The Order of Canada has not been without controversy. Immediately after the Order was announced in Parliament there was a comical controversy surrounding the motto of the Order. More significant controversies have arisen as the result of people refusing to be appointed to the Order, protest resignations from the Order, removals from the Order and lastly campaigns for various Canadians to be appointed to the Order.
Chapter Twelve “Refused, Resigned and Revoked” of The Order of Canada: Genesis of an Honours System, contains a complete overview of this topic.
REFUSED & DECLINED
THE MOTTO ERROR
Indeed, within hours of Lester Pearson’s announcement of the Order’s establishment there was an issue. Unfortunately, that press release stated that the motto of the Order, Desiderantes Meliorem Patriam, was from Hebrews 12:16. A stenographer had copied the incorrect reference from an early draft of the Order’s constitution which referred to Hebrews 12:16, which states, ‘Lest there be any fornicator, or profane person, as Esau, who for one morsel of meat sold his birthright.’
This was rather comical in light of the Munsinger scandal, which was still fresh in the minds of Canadians, and the claims from the opposition parties that Pearson had sold Canada out with the signing of Auto Pact. Hebrews 12:16 was in effect alluding to the political woes of both the Conservatives and Liberals; the one side was accused of fornicating, the other of selling the country out! The opposition leader, John Diefenbaker, never a fan of the Order, commented ‘they can’t even quote Scripture correctly.’ Officials from the PMO quickly apologized for the error.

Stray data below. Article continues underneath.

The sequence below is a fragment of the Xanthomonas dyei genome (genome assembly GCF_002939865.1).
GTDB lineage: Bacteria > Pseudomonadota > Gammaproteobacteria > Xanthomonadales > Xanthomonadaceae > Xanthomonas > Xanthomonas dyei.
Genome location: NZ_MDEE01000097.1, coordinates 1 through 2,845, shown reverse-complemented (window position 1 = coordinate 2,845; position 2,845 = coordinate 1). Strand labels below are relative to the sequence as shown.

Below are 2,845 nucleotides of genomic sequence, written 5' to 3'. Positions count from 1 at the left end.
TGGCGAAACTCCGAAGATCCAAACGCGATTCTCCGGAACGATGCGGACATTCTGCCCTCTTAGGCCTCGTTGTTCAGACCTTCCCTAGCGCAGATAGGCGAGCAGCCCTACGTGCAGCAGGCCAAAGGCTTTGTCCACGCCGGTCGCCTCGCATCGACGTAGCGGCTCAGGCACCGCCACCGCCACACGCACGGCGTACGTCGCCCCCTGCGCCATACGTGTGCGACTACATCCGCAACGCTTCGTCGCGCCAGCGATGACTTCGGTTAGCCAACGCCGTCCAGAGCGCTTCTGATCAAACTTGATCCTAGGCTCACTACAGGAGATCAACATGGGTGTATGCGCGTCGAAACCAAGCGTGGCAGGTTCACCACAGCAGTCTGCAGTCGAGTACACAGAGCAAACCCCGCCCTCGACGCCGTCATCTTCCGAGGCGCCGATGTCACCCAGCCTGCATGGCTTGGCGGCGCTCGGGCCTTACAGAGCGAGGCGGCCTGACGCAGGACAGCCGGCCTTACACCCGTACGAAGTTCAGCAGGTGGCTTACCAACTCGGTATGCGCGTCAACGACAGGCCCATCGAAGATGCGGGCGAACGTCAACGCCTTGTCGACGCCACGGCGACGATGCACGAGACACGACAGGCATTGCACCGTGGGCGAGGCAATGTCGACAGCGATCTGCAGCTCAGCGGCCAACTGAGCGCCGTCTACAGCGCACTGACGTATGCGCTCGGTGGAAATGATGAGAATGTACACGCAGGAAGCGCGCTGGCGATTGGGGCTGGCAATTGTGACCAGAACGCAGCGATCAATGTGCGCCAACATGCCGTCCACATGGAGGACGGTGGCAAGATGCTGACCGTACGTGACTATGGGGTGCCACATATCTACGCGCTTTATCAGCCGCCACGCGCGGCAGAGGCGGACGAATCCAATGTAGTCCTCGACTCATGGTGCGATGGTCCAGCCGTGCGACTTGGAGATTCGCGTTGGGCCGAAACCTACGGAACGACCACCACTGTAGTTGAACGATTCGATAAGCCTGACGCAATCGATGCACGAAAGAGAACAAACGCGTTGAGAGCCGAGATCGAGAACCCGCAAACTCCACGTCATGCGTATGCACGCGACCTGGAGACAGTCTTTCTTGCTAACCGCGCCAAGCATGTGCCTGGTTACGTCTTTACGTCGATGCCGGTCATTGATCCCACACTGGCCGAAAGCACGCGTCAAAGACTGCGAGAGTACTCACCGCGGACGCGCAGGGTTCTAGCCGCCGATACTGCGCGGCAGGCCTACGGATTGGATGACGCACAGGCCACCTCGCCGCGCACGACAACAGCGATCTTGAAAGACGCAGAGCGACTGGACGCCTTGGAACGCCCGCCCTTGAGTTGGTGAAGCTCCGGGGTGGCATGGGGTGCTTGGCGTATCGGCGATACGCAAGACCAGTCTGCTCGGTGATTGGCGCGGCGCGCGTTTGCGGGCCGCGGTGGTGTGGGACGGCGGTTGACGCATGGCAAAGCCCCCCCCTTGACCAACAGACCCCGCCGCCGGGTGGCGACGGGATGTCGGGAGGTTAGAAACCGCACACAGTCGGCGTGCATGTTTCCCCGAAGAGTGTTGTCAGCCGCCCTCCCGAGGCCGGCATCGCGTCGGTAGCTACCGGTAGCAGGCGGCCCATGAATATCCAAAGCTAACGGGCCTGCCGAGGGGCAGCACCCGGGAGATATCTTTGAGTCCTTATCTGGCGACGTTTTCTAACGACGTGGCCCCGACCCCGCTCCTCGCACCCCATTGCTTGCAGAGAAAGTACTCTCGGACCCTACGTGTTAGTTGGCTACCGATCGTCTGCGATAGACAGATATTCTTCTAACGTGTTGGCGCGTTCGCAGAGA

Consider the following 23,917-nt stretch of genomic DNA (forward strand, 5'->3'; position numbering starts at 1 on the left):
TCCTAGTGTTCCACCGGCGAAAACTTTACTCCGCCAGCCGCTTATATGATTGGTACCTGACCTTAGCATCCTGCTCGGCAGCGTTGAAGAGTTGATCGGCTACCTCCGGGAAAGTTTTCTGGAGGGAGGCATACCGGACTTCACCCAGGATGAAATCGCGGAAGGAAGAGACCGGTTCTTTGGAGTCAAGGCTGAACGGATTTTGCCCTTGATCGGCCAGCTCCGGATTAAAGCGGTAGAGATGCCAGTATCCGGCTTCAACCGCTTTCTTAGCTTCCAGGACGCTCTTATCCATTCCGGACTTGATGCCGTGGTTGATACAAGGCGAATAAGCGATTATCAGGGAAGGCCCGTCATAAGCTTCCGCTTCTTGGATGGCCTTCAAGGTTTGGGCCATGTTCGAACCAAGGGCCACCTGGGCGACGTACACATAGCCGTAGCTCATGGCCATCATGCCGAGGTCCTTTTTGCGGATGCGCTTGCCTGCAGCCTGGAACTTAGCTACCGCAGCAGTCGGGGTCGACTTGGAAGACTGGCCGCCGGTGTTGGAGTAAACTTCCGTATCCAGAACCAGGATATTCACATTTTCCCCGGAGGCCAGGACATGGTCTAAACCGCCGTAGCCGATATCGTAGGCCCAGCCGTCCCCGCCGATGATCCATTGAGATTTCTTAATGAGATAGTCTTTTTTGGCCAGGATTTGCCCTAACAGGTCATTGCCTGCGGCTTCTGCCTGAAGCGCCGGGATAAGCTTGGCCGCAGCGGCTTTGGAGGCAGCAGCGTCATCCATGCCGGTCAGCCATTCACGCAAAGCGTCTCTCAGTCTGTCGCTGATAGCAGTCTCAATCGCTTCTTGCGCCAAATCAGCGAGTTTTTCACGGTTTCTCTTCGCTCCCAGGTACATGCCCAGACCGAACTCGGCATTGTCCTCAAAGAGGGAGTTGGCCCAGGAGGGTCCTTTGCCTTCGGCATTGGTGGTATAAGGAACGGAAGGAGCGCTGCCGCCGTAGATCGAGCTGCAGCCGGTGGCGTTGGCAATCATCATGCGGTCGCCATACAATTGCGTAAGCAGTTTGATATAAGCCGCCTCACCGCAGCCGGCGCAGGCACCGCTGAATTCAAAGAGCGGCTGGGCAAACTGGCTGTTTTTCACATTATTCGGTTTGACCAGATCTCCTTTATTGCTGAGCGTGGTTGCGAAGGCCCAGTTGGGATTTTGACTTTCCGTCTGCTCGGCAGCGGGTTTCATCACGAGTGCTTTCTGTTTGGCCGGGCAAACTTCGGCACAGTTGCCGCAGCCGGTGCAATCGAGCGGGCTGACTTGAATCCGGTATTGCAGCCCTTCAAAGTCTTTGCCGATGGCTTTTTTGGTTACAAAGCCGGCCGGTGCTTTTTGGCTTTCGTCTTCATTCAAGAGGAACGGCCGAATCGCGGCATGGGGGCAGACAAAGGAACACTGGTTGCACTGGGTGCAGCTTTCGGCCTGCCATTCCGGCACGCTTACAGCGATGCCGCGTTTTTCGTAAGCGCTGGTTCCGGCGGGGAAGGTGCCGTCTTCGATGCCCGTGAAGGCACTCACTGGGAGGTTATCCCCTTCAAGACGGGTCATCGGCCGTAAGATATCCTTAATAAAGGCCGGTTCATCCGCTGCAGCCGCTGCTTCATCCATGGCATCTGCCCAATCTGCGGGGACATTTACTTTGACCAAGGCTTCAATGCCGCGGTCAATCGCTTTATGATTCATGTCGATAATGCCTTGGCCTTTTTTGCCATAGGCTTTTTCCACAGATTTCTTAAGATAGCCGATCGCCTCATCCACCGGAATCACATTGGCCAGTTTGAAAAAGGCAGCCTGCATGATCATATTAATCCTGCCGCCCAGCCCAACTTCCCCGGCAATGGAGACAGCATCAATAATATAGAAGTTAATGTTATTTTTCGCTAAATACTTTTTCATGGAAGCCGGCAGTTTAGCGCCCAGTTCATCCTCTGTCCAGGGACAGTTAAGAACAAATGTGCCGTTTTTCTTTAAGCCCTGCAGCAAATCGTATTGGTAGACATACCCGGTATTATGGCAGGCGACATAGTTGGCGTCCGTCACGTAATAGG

Diefenbaker himself had never been keen on honours – other than those for himself. As Prime Minister Diefenbaker, like his predecessor Louis St-Laurent, blocked Vincent Massey from being made a Knight of the Garter. In the early 1960s there were various attempts to establish an Order of Canada. When Governor General Georges Vanier shared these plans with Diefenbaker, he blew up and immediately had the nascent project shut down. Diefenbaker would be quoted as calling the Order of Canada the Order of the “kooks”. He would be appointed a member of the Order of the Companions of Honour in 1976 on the recommendation of then Prime Minister Pierre Trudeau, as there was no way Diefenbaker could be appointed to the Order of Canada as he remained a Member of Parliament until his death in 1979.
The Honourable Joey Smallwood, PC, CC, one of the first to refuse appointment as a Companion of the Order of Canadian the hopes that he would be awarded a knighthood.
As with all organizations much can be discerned about the character of the collective membership by looking at who has refused to become a member, who has resigned membership and who has had their membership terminated. The list of Canadians whom we know have refused the Order of Canada is not terribly long. Key figures include pianist Glenn Gould, author Alice Munro, politician Robert L. Stanfield, the comedian duo Wayne & Shuster refused the Medal of Service of the Order in 1967, for the simple reason of not knowing what the Order was! Acclaimed Canadian author Morley Callaghan initially refused to be appointed to the Order, demanding to be made a Companion. Similarly former Premier of Newfoundland and self-professed last “Father of Confederation” refused to be made a Companion of the Order of Canada demanding to be knighted – more than a decade after his refusal he would accept to be made a Companion of the Order.